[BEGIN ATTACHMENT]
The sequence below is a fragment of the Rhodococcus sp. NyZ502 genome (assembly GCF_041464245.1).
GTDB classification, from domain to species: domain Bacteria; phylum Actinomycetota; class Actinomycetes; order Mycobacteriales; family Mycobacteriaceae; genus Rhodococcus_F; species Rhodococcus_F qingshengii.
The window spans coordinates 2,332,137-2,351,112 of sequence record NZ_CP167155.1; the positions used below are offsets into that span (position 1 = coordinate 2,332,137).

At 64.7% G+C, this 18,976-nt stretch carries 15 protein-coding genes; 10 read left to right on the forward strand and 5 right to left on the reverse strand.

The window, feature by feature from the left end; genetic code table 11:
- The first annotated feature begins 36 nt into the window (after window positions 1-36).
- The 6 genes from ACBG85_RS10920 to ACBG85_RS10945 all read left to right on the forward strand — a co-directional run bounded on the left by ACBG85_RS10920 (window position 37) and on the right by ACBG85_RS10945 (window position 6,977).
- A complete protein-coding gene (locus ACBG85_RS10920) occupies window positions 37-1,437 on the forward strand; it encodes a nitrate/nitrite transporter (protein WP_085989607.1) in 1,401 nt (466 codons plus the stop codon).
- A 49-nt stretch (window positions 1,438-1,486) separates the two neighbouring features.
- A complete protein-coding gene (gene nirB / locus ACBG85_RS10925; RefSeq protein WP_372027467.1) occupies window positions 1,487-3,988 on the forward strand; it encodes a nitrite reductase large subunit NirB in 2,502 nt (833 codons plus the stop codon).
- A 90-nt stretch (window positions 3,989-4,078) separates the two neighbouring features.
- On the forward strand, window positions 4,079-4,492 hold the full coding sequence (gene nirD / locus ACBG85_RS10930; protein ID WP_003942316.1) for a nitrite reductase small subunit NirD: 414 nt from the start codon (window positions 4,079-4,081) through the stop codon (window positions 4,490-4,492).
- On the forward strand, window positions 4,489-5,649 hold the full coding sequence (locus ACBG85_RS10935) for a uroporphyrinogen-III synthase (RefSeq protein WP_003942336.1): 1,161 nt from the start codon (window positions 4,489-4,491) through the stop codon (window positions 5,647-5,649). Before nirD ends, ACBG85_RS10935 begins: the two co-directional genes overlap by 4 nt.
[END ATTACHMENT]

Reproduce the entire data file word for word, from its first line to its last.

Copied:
The sequence below is a fragment of the Rhodococcus sp. NyZ502 genome (assembly GCF_041464245.1).
GTDB classification, from domain to species: domain Bacteria; phylum Actinomycetota; class Actinomycetes; order Mycobacteriales; family Mycobacteriaceae; genus Rhodococcus_F; species Rhodococcus_F qingshengii.
The window spans coordinates 2,332,137-2,351,112 of sequence record NZ_CP167155.1; the positions used below are offsets into that span (position 1 = coordinate 2,332,137).

At 64.7% G+C, this 18,976-nt stretch carries 15 protein-coding genes; 10 read left to right on the forward strand and 5 right to left on the reverse strand.

The window, feature by feature from the left end; genetic code table 11:
- The first annotated feature begins 36 nt into the window (after window positions 1-36).
- The 6 genes from ACBG85_RS10920 to ACBG85_RS10945 all read left to right on the forward strand — a co-directional run bounded on the left by ACBG85_RS10920 (window position 37) and on the right by ACBG85_RS10945 (window position 6,977).
- A complete protein-coding gene (locus ACBG85_RS10920) occupies window positions 37-1,437 on the forward strand; it encodes a nitrate/nitrite transporter (protein WP_085989607.1) in 1,401 nt (466 codons plus the stop codon).
- A 49-nt stretch (window positions 1,438-1,486) separates the two neighbouring features.
- A complete protein-coding gene (gene nirB / locus ACBG85_RS10925; RefSeq protein WP_372027467.1) occupies window positions 1,487-3,988 on the forward strand; it encodes a nitrite reductase large subunit NirB in 2,502 nt (833 codons plus the stop codon).
- A 90-nt stretch (window positions 3,989-4,078) separates the two neighbouring features.
- On the forward strand, window positions 4,079-4,492 hold the full coding sequence (gene nirD / locus ACBG85_RS10930; protein ID WP_003942316.1) for a nitrite reductase small subunit NirD: 414 nt from the start codon (window positions 4,079-4,081) through the stop codon (window positions 4,490-4,492).
- On the forward strand, window positions 4,489-5,649 hold the full coding sequence (locus ACBG85_RS10935) for a uroporphyrinogen-III synthase (RefSeq protein WP_003942336.1): 1,161 nt from the start codon (window positions 4,489-4,491) through the stop codon (window positions 5,647-5,649). Before nirD ends, ACBG85_RS10935 begins: the two co-directional genes overlap by 4 nt.